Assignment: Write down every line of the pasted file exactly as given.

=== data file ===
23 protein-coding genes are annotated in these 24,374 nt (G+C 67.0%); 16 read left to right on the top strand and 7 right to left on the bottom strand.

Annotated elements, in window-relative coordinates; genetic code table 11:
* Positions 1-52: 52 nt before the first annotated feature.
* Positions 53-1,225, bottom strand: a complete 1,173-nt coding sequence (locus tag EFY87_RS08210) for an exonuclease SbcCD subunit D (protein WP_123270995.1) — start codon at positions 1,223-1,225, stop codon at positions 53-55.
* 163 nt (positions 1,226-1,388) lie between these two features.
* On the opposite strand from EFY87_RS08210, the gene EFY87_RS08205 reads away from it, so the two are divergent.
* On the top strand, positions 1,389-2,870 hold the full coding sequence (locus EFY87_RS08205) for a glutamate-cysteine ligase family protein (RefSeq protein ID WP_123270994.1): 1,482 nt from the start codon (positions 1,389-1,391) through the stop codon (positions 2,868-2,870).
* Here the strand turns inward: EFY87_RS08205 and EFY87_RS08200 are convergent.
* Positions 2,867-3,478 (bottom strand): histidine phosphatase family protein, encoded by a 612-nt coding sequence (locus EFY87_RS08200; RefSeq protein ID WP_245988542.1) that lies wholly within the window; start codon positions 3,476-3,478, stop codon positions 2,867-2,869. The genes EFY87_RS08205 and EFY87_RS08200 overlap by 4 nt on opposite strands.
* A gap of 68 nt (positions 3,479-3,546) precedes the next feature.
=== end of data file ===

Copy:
23 protein-coding genes are annotated in these 24,374 nt (G+C 67.0%); 16 read left to right on the top strand and 7 right to left on the bottom strand.

Annotated elements, in window-relative coordinates; genetic code table 11:
* Positions 1-52: 52 nt before the first annotated feature.
* Positions 53-1,225, bottom strand: a complete 1,173-nt coding sequence (locus tag EFY87_RS08210) for an exonuclease SbcCD subunit D (protein WP_123270995.1) — start codon at positions 1,223-1,225, stop codon at positions 53-55.
* 163 nt (positions 1,226-1,388) lie between these two features.
* On the opposite strand from EFY87_RS08210, the gene EFY87_RS08205 reads away from it, so the two are divergent.
* On the top strand, positions 1,389-2,870 hold the full coding sequence (locus EFY87_RS08205) for a glutamate-cysteine ligase family protein (RefSeq protein ID WP_123270994.1): 1,482 nt from the start codon (positions 1,389-1,391) through the stop codon (positions 2,868-2,870).
* Here the strand turns inward: EFY87_RS08205 and EFY87_RS08200 are convergent.
* Positions 2,867-3,478 (bottom strand): histidine phosphatase family protein, encoded by a 612-nt coding sequence (locus EFY87_RS08200; RefSeq protein ID WP_245988542.1) that lies wholly within the window; start codon positions 3,476-3,478, stop codon positions 2,867-2,869. The genes EFY87_RS08205 and EFY87_RS08200 overlap by 4 nt on opposite strands.
* A gap of 68 nt (positions 3,479-3,546) precedes the next feature.